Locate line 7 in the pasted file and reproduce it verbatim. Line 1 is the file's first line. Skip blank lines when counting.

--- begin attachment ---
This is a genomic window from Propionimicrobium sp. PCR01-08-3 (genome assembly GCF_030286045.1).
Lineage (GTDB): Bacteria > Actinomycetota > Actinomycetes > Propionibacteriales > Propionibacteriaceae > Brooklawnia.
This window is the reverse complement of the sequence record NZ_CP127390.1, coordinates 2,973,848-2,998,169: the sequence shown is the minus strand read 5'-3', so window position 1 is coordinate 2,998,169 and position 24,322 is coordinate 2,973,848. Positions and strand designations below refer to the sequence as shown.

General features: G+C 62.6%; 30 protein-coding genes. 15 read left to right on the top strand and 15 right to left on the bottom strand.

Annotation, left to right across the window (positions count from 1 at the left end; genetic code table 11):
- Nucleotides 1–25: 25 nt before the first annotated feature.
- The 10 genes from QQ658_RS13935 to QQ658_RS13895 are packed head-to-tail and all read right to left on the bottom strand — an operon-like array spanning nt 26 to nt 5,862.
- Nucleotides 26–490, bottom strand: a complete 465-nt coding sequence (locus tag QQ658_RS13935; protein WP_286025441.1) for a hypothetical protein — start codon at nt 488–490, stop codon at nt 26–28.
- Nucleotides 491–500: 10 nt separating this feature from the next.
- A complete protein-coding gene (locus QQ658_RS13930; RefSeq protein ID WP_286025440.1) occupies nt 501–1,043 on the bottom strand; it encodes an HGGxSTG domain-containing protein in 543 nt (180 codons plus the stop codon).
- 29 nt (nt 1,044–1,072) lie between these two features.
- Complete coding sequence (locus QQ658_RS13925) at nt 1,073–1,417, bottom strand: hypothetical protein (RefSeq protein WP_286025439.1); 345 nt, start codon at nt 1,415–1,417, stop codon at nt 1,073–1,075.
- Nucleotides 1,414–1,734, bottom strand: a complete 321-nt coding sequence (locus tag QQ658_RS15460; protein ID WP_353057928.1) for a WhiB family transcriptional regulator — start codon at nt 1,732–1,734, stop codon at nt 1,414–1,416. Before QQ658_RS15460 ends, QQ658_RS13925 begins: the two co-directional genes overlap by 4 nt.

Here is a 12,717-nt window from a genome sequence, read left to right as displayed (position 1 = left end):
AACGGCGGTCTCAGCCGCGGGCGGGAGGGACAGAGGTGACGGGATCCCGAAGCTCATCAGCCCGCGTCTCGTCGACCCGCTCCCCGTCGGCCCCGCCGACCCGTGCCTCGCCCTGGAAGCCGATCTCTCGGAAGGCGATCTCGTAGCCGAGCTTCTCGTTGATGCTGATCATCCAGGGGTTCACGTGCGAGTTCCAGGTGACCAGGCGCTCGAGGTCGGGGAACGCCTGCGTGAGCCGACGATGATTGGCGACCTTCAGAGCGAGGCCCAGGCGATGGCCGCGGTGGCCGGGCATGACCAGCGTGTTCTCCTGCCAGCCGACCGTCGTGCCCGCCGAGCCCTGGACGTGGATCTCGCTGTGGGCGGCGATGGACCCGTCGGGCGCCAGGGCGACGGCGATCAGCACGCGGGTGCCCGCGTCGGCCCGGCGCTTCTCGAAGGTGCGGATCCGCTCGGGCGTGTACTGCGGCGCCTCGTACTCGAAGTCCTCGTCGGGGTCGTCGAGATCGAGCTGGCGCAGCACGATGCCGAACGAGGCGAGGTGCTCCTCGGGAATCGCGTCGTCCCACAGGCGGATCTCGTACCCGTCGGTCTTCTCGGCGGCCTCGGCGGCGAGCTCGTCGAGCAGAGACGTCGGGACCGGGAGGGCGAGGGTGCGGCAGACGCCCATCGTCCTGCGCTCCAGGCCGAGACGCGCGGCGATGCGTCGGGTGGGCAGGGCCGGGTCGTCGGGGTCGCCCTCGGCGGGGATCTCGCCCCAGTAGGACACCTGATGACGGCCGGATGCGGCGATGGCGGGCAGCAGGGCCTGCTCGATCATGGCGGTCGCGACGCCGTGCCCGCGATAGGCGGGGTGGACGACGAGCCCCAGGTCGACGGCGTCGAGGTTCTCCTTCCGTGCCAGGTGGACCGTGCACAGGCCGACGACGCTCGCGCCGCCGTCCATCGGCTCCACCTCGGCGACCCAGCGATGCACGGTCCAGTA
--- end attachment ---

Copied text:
- The 10 genes from QQ658_RS13935 to QQ658_RS13895 are packed head-to-tail and all read right to left on the bottom strand — an operon-like array spanning nt 26 to nt 5,862.